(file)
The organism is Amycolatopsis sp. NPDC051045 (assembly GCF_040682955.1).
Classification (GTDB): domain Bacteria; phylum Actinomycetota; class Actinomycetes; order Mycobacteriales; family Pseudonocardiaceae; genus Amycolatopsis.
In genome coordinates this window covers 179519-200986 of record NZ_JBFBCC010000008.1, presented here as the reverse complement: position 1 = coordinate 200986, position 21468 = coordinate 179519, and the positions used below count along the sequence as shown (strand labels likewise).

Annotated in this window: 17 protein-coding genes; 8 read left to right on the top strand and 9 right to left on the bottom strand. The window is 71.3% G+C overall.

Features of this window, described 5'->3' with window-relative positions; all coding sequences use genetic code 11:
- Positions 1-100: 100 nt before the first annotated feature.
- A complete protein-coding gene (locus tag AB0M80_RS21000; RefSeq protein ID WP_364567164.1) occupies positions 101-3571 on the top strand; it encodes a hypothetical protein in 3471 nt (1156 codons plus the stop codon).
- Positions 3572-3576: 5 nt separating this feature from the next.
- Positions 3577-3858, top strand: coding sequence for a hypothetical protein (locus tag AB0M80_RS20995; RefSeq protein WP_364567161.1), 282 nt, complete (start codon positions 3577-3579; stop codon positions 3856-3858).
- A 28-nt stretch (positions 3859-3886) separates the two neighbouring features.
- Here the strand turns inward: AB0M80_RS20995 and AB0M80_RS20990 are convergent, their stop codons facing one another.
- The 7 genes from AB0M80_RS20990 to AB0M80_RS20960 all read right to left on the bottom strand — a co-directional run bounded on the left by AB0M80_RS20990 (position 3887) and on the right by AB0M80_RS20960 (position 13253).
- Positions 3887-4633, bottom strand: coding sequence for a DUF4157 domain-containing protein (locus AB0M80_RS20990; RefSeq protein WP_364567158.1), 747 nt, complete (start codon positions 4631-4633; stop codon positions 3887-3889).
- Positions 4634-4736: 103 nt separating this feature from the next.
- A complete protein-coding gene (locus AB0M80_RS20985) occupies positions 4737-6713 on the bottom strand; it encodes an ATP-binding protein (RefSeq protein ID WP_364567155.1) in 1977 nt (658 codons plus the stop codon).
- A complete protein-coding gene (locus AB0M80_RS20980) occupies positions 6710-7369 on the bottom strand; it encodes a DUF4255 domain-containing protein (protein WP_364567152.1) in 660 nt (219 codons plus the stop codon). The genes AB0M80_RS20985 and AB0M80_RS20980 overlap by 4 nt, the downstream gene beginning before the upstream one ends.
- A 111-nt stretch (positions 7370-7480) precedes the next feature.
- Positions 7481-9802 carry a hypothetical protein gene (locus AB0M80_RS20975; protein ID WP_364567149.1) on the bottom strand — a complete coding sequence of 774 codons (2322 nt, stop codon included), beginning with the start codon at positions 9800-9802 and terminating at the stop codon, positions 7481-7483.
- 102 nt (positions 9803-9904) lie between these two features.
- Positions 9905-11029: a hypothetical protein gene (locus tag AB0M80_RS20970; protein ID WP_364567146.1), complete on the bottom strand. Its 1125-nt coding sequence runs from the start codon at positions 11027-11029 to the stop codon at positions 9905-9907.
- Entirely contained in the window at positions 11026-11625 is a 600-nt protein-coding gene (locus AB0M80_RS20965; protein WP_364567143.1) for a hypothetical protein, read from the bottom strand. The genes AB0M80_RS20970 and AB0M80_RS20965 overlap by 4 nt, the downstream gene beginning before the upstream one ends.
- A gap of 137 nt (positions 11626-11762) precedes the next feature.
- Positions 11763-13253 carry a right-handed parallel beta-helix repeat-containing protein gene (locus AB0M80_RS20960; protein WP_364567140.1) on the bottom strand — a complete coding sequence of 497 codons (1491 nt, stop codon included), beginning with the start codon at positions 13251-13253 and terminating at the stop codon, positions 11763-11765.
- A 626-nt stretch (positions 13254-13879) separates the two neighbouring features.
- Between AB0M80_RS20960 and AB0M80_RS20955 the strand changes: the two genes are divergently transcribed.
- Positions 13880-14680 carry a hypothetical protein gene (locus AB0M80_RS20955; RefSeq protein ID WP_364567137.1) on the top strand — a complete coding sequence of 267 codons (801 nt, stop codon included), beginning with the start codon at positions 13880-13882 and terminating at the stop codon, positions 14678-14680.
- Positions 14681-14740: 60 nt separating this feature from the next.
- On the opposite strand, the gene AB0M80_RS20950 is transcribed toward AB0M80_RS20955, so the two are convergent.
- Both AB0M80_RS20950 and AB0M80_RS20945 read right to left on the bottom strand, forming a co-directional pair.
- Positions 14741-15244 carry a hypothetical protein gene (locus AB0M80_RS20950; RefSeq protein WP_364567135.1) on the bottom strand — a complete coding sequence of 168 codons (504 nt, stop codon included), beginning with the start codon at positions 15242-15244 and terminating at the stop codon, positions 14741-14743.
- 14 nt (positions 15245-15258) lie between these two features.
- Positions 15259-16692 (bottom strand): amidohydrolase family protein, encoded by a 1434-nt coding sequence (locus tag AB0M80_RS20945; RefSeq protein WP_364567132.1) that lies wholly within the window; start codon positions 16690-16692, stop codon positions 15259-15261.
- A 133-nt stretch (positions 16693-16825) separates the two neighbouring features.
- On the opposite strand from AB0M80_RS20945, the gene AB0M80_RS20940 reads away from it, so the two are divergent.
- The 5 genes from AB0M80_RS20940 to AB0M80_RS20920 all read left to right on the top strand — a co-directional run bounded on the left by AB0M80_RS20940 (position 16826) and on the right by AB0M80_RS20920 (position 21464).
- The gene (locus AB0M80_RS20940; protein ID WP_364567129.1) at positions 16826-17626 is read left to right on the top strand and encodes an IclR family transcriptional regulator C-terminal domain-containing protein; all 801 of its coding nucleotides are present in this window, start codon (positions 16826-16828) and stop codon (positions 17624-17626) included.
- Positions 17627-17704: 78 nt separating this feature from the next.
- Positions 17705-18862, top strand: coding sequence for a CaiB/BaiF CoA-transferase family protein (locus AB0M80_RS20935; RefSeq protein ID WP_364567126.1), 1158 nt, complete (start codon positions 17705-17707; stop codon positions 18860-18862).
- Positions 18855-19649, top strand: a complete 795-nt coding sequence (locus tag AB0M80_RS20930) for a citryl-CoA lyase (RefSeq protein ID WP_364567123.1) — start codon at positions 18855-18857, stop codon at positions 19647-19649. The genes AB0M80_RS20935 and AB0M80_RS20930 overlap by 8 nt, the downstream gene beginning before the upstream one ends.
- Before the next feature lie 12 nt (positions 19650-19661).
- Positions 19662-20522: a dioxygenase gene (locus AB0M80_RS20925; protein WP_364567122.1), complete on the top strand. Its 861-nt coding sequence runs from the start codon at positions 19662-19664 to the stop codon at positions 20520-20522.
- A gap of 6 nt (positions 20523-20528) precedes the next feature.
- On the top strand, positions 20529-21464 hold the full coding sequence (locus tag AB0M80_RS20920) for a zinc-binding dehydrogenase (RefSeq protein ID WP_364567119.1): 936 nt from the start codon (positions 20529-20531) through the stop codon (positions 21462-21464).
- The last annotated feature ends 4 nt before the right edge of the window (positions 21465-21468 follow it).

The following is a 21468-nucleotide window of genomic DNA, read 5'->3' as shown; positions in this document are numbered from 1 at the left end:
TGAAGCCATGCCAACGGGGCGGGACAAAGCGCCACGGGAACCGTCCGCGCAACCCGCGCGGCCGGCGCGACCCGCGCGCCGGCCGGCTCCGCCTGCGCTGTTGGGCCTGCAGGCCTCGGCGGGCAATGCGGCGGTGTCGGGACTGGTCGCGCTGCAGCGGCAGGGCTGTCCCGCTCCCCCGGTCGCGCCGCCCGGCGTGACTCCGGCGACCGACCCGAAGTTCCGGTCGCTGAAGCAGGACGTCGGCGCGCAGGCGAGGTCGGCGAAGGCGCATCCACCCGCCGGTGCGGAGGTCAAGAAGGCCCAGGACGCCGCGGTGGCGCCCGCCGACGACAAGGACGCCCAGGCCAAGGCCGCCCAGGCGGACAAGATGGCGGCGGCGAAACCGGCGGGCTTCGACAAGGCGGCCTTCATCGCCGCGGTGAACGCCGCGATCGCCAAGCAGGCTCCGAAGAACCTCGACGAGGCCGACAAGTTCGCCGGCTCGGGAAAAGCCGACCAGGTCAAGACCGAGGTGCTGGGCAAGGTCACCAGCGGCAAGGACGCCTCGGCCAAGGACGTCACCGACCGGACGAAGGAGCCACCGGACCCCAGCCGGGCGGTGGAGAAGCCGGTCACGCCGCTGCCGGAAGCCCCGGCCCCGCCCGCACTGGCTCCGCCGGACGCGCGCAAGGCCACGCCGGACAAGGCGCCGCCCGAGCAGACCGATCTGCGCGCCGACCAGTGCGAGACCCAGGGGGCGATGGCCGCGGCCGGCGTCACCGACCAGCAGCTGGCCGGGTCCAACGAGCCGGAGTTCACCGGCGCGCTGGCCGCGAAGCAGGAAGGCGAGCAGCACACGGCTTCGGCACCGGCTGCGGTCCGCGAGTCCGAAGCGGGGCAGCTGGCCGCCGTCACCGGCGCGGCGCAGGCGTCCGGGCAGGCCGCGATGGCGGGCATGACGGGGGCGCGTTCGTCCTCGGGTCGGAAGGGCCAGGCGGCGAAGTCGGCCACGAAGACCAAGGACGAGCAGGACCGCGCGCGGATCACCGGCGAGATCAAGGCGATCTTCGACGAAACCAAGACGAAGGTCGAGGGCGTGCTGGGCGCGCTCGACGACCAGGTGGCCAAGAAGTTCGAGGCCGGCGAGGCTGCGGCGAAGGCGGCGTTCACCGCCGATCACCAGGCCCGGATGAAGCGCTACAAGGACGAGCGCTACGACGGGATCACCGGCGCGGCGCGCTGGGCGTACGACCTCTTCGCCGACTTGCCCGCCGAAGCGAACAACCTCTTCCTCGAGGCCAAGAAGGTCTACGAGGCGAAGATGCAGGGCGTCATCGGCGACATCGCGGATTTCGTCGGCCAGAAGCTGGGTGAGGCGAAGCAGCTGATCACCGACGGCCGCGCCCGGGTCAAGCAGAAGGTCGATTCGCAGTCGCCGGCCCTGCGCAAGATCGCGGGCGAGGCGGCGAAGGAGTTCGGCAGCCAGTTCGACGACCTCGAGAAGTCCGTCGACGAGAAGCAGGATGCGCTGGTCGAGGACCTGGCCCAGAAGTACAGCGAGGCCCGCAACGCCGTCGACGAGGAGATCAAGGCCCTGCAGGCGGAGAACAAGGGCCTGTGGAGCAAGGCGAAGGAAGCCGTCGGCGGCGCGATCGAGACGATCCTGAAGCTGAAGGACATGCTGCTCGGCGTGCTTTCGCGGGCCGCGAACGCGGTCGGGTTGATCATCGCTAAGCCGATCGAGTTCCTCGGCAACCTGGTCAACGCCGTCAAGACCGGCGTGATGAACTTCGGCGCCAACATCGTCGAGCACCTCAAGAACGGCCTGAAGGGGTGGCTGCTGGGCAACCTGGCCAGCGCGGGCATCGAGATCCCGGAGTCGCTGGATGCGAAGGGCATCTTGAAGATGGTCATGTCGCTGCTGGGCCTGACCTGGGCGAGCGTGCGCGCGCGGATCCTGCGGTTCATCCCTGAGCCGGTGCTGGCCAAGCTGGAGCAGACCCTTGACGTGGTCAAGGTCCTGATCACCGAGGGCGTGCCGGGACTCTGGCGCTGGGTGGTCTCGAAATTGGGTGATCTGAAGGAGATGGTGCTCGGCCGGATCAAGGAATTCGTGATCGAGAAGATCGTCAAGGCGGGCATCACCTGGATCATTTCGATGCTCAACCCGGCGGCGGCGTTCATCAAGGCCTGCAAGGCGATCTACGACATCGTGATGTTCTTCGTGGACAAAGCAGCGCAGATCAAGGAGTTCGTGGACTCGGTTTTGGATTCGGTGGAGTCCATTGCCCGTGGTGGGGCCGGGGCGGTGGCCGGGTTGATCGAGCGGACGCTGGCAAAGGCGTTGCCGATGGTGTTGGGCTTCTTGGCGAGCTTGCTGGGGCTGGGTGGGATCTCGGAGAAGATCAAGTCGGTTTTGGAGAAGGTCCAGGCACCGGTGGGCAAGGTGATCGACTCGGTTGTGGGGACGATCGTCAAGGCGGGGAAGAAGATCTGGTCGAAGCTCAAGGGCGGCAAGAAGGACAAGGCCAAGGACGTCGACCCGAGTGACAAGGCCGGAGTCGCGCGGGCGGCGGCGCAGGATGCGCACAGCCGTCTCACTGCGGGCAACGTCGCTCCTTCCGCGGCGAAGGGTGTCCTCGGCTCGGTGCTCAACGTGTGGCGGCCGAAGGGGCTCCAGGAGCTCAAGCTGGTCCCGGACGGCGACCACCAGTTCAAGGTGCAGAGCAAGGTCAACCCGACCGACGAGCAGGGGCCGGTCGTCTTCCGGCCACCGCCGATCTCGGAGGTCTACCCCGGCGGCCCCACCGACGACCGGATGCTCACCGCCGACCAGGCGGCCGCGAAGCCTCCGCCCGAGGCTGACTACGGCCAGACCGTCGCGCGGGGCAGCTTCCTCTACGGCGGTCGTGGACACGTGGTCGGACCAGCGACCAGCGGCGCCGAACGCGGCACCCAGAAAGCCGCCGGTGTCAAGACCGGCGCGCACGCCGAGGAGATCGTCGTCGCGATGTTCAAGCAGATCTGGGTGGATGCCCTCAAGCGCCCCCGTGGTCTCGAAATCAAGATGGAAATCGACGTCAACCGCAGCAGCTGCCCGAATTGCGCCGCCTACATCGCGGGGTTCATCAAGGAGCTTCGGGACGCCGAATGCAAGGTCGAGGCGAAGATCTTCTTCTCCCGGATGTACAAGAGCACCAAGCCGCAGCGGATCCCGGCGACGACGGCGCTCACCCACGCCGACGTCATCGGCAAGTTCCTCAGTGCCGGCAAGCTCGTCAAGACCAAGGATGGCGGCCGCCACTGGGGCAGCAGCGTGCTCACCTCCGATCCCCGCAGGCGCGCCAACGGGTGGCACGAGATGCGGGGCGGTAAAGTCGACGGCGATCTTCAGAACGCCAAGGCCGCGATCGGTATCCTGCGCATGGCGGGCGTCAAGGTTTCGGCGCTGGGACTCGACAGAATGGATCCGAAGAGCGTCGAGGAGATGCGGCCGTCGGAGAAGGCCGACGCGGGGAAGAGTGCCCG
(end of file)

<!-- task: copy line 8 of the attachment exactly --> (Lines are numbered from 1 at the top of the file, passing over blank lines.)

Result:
- Positions 3572-3576: 5 nt separating this feature from the next.